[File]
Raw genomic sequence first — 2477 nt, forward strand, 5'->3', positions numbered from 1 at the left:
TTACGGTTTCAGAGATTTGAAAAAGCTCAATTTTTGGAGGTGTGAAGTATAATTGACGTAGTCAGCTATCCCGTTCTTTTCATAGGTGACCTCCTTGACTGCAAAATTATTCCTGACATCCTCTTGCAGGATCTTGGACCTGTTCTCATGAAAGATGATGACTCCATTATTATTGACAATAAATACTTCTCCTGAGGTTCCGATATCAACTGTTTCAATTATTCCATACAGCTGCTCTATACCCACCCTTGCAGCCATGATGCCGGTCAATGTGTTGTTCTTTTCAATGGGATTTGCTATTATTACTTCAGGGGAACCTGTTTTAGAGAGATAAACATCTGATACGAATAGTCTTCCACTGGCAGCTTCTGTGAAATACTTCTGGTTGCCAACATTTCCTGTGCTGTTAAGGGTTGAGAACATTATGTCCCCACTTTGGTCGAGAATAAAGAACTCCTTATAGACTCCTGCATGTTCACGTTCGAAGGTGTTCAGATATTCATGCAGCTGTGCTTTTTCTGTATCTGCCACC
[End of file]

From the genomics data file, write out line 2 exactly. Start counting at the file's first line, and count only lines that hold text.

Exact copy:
TTACGGTTTCAGAGATTTGAAAAAGCTCAATTTTTGGAGGTGTGAAGTATAATTGACGTAGTCAGCTATCCCGTTCTTTTCATAGGTGACCTCCTTGACTGCAAAATTATTCCTGACATCCTCTTGCAGGATCTTGGACCTGTTCTCATGAAAGATGATGACTCCATTATTATTGACAATAAATACTTCTCCTGAGGTTCCGATATCAACTGTTTCAATTATTCCATACAGCTGCTCTATACCCACCCTTGCAGCCATGATGCCGGTCAATGTGTTGTTCTTTTCAATGGGATTTGCTATTATTACTTCAGGGGAACCTGTTTTAGAGAGATAAACATCTGATACGAATAGTCTTCCACTGGCAGCTTCTGTGAAATACTTCTGGTTGCCAACATTTCCTGTGCTGTTAAGGGTTGAGAACATTATGTCCCCACTTTGGTCGAGAATAAAGAACTCCTTATAGACTCCTGCATGTTCACGTTCGAAGGTGTTCAGATATTCATGCAGCTGTGCTTTTTCTGTATCTGCCACC